(courtesy of Andre Ringuette/HHOF-IIHF Images)
The big red machine is back. In what was a case of Déjà vu for many, yesterdays 6-2 thrashing by Team Russia against an inspired Slovakian team was an ode to the Soviet times. Back then Russia was not only the most feared country in the world but also instilled fear on their opponents on the ice. You won’t find the legendary names like Tretiak or Kharlamov on the backs of today’s squad but with their performance throughout this tournament these players have the ability to become something better.
Russia entered their fourth gold medal game in five years yet to feel defeat. A nine game undefeated streak which saw them score the most goals of any team and never trail by more than one showed the resilience once displayed by the old guard. This new breed of Russian hockey players however did it all in style. Exuberant celebrations, grins from ear to ear, things that were never seen in the Soviet heyday have now changed to the European joy possessed by the common man.
Slovakia opened the affair with a goal coming off captain Zedno Chara’s stick. A rocket from the point that two Semyon Varlamov’s wouldn’t stop. The lead however was short-lived when Alexander Semin/Syomin equalized on a one-time from Capitals teammate/BFF Alexander Ovechkin. Russia would go ahead on a Alexander Perezhogin tally in the second as the flood gates would open from there. Goals from Alexei Tereshchenko, another by Semin, Pavel Datsyuk would have Russia up 5-1 before Chara added another to make it respectable.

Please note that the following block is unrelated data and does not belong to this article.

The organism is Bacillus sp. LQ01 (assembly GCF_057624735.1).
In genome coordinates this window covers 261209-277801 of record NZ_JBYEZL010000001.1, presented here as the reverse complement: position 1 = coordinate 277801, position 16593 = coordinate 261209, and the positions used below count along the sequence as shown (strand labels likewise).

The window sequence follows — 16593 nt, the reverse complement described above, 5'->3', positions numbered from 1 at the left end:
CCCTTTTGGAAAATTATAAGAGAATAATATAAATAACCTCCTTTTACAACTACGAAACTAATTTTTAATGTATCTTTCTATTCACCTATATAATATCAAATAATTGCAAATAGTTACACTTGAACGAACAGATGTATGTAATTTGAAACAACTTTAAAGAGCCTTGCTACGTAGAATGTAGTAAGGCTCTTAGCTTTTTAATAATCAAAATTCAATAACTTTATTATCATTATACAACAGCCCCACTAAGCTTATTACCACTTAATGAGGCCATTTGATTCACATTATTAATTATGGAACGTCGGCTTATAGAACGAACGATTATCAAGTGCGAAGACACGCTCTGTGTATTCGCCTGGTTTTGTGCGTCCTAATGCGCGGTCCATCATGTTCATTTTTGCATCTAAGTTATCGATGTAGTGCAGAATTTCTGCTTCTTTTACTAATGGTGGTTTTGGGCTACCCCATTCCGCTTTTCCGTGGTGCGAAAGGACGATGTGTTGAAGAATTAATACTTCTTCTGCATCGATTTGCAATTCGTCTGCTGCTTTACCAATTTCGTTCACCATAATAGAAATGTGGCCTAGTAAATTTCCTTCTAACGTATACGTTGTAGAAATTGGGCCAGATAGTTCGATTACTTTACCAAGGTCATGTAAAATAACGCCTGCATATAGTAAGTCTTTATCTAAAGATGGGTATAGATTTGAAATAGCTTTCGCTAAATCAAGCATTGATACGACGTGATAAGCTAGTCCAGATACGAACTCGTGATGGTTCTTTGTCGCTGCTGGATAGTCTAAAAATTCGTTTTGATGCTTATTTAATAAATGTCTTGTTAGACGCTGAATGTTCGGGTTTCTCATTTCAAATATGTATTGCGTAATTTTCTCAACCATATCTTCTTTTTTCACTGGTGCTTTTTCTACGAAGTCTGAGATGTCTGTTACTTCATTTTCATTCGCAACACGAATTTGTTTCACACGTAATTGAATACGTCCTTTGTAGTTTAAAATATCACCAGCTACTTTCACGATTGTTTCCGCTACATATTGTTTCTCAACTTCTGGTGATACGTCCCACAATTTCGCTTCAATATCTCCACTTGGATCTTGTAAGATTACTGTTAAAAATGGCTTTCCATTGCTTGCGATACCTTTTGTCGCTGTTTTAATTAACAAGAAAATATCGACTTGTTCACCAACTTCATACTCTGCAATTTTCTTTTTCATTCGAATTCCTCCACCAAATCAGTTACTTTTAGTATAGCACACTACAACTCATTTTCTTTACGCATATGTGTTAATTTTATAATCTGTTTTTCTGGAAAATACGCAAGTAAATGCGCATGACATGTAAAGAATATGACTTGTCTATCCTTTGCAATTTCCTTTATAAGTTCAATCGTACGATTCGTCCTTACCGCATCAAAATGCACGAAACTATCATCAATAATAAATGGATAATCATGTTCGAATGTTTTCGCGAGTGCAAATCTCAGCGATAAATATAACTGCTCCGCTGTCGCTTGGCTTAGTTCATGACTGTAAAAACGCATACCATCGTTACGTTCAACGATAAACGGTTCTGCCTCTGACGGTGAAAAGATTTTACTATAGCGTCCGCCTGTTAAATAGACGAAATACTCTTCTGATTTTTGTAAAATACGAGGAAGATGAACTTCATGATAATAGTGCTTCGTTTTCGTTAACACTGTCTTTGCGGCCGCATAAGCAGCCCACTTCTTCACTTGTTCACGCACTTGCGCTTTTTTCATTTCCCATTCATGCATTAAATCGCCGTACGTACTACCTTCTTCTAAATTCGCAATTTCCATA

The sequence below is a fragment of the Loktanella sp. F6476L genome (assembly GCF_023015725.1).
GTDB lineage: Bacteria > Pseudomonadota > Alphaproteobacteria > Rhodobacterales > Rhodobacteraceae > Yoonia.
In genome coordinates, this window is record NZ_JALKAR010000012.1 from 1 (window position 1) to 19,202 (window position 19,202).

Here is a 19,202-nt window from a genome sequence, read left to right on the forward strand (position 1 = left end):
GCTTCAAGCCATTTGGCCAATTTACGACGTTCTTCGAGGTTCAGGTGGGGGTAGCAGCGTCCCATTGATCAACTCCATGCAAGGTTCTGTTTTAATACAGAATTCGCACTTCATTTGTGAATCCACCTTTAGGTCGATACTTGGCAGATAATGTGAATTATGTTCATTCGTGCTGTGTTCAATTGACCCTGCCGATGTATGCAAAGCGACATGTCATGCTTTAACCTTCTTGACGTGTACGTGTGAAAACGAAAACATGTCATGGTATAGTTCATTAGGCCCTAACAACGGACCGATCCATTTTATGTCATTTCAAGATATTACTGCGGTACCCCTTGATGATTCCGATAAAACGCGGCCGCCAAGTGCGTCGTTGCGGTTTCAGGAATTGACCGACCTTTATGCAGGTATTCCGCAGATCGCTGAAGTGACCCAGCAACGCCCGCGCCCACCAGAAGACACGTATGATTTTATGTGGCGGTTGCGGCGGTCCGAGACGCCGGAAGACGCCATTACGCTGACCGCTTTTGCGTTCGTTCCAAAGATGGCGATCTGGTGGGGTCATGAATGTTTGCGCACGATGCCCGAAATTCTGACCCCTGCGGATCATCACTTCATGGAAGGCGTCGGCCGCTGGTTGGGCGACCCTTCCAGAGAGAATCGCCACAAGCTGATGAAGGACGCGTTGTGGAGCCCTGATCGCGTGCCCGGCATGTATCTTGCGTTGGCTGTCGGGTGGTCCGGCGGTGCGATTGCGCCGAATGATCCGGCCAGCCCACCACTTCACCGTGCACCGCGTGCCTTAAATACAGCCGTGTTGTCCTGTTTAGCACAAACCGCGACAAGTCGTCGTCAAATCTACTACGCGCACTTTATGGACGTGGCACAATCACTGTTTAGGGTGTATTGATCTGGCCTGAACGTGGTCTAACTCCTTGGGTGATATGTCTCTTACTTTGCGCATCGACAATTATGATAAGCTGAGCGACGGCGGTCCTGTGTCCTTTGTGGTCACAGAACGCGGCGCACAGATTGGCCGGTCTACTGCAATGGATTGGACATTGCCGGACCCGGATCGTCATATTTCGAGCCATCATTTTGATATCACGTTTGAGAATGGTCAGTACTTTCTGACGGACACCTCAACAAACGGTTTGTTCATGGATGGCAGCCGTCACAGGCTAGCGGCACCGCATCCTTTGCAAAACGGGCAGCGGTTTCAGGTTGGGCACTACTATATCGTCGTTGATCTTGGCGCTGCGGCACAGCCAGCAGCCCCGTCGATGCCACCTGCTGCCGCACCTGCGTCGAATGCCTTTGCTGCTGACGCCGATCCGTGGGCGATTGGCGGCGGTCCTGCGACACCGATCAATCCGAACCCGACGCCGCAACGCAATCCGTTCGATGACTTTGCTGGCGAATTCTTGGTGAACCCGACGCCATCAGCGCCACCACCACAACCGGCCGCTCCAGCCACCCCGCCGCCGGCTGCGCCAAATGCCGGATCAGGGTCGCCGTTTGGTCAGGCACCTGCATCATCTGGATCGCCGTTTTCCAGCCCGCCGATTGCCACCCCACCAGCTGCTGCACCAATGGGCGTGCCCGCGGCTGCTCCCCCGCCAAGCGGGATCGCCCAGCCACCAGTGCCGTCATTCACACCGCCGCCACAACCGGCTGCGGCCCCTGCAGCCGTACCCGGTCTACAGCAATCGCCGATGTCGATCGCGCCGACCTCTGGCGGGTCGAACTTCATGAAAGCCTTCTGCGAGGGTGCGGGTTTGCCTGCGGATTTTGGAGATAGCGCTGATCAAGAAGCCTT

With time winding down, Evgeni Malkin carried the puck from his blue-line into the Slovak ice to blast an emphatic shot past Peter Hamerlík, who replaced the supposed best goalie of the tournament, Ján Laco. The goal (below) would put an exclamation mark on the victory and would give Malkin the MVP and best forward awards. The Art Ross winner and eventual Hart and Lindsay recipient played out of his mind tallying 11 goals and 8 assists in 10 games while finishing with a +16 rating.
The career year displayed by Malkin in the NHL crossed over into Sweden/Finland as he made quite the case to have the captaincy come 2014 in Sochi. While Ovechkin may be an official spokesman for the Olympics it has been Malkin in recent years who has stepped up when it counted. His resume speaks for itself as his closet is just shy of Olympic gold. His return following a surgery which has ended many careers has been nothing short of remarkable. As far as I’m concerned he is the face of Russian hockey.
What’s more impressive about this team is that they were missing some big names who will certainly suit up come Sochi. Ilya Kovalchuk, Anton Volchenkov, Alexei Morozov, Alexander Radulov, Ilya Bryzgalov, Evgeni Nabokov are notable omissions not to mention the youth of Russia aiming to make the squad as well.
Russia’s pride has never been damaged much and with their 26th gold medal yesterday it gives us all more hope for the future. Sochi can’t come fast enough. Revenge is on the horizon.